The HealthWatch Annual General Meeting wil be held on Tuesday 23rd October at the Medical Society of London, when Tim Harford will receive the HealthWatch Award and address the audience. All are welcome; click here for details of the meeting and the booking form for the dinner afterwards.
Click here to see the HealthWatch response and click here to see the Department of Health consultation document
Hard selling of pills and potions that claim to “flush away toxins”, relieve arthritis, boost the immune system, protect against diseases, and even cure cancer, is everywhere today, especially on websites. Health professionals and consumer organisations had hoped that the Consumer Protection from Unfair Trading Regulations 2008 (CPRs) (the UK implementation of EU Directive 2005/29/EC, the Unfair Commercial Practices Directive) would offer protection by requiring that traders “Falsely claiming that a product is able to cure illnesses, dysfunction or malformations” must back up their claims with evidence.
The reality, when tested by supporters of the charity HealthWatch, was disappointing.
The results of their study appear in the current issue of the Medico-Legal Journal.1
In an carefully designed study, the first of its kind, three widely available products with no credible evidence of effectiveness were selected (see below). Twelve volunteers submitted 39 complaints to Consumer Direct (the UK portal for the regulator Trading Standards) regarding false health claims, and 36 complaints were followed up for a maximum of 4.8 months.
Boots Detox 5-day Plan (available online and in retail outlets) “help flush away toxins and stimulate your body’s natural detoxifying systems leaving you purified (sic) and revitilised (sic)”
World Wide Shopping Mall’s Health Aid Shark Cartilage (available online) “Boost the immune system. Reduce inflammation. Act as a pain reliever. Help with the symptoms of inflamed joints and cartilage. Protect the body against harmful diseases” . Bohemia Style’s Easy Diet Red Seaweed Dietary Supplement (available online) “Red Seaweed helps reduce your risk of breast cancer. Helps lower hypertension. Prevents hypothyroidism”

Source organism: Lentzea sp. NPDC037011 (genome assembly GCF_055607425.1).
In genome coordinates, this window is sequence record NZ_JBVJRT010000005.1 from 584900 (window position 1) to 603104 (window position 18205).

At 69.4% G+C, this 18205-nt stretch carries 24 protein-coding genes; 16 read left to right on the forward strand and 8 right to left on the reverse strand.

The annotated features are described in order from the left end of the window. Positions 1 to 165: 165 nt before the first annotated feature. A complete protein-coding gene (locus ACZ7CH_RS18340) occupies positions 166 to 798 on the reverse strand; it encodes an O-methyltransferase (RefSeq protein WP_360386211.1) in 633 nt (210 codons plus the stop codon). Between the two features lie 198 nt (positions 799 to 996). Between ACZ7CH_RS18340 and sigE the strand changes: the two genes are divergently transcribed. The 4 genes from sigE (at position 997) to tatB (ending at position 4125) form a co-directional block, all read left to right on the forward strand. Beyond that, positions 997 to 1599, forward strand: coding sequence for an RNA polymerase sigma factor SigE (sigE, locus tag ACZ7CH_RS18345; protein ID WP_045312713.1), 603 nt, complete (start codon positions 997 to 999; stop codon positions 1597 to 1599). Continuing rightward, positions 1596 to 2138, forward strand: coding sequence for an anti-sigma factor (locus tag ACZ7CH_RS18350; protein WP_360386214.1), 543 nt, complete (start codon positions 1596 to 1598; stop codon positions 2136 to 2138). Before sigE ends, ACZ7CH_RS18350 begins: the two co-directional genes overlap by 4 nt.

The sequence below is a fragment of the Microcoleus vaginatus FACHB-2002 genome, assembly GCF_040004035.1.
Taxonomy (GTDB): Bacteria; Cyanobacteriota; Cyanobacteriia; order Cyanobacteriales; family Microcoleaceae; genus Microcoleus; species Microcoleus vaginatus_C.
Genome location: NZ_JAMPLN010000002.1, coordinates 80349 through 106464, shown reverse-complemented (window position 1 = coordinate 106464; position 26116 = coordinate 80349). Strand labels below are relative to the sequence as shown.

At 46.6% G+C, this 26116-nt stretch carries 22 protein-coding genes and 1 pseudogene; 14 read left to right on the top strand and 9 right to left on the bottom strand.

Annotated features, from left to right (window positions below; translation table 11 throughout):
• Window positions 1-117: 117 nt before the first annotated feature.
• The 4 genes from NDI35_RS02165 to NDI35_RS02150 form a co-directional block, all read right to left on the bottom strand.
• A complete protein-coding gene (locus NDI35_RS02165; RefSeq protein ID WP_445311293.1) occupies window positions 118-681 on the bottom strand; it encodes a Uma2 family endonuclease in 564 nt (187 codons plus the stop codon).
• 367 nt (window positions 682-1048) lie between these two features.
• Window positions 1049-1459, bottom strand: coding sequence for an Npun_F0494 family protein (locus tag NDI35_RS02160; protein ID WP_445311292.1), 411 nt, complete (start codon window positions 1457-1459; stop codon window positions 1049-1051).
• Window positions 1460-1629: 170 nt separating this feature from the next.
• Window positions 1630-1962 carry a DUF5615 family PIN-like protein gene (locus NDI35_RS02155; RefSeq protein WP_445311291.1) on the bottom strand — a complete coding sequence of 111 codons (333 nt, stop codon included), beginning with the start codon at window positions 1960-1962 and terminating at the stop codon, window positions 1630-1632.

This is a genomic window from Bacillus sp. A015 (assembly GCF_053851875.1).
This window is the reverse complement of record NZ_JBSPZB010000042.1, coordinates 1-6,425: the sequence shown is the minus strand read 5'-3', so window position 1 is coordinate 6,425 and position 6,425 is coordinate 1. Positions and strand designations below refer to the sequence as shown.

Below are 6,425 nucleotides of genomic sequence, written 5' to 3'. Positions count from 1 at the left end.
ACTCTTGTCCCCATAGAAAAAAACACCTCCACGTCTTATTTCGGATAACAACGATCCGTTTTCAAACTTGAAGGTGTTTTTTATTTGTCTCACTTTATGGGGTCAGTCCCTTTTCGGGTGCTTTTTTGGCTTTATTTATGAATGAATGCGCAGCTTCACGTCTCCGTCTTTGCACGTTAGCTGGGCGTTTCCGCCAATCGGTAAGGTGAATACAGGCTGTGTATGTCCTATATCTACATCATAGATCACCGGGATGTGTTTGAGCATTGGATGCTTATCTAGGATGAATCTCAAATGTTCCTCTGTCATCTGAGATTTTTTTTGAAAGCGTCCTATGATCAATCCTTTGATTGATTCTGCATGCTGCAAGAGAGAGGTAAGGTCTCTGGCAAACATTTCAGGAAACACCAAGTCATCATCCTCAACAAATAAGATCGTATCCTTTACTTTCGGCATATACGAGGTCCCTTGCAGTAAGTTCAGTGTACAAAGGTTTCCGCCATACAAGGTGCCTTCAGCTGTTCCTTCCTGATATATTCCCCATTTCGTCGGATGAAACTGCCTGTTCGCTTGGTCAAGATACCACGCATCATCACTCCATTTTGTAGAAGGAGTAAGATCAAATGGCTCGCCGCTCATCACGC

It took an average of 13 days from submission of complaint to Consumer Direct to acknowledgement by the relevant Trading Standards office – and 22% of complaints had no response from Trading Standards at all. By the end of the study only one trader had stopped advertising their product on the Internet. Another, Boots, had amended their website – although this may have been for reasons unrelated to the study – but did not stop all health claims. Another downgraded their health claims, but continued their core claim. Trading Standards failed to respond to any complaints with clear action to correct claims.
“By failing to prosecute traders for making false health claims, Trading Standards officers misinterpret the currently available law. This means that the UK government has failed to comply with the EU law under the Directive 2005/29/EC. This justifies a formal complaint to the European Commission,” says Les Rose. He continued: “It appears that the CPRs are a retrograde step, because we are aware of numerous prosecutions for false health claims under the old Trade Descriptions Act. What we really need is for far more consumers to challenge health claims and press their MPs for enforcement action”.
Of the three traders investigated in the study, Bohemia Style did not respond
to any attempts at contact. World Wide Shopping Mall declined to comment on
the findings of the study. Boots issued the following statement:
“As the UK's leading pharmacy-led health and beauty retailer, Boots UK always aims to listen to its customers' wants and needs and, as a result of this, the Boots Detox Plan was discontinued.”
Press enquiries: Les Rose on 01722 322945. email@example.com
*Rose LB, Posadzki P, Ernst E. Spurious Claims for Health-care Products: An Experimental Approach to Evaluating Current UK Legislation and its Implementation. Medico-Legal Journal 2011; 00 (0): 1–6. DOI: 10.1258/mlj.2011.011034
Access the paper at: http://mlj.rsmjournals.com/content/80/1/13.abstract
Minuntes of previous AGMs are available with links from the committee page
First prize: Derek Ho, Imperial College
Jennifer Johnson, Warwick University
Mark Loughrey,Penisula Medical School
Asad Salman Mahmood, Barts and the London School of Medicine and Dentistry
Alastair Rankin, Glasgow University
Benjamin David Williams, Peninsula Medical School
Nursing and Midwifery students
Highly commended: Sarah-Jane Bateman, Nottingham University
Three students were able to attend the AGM on October 18th to receive their prizes in person. From left to right they are: Derek Ho, Jennifer Johnson and Mark Loughrey.
Copyright © 2012 HealthWatch. This page was updated on September 24, 2012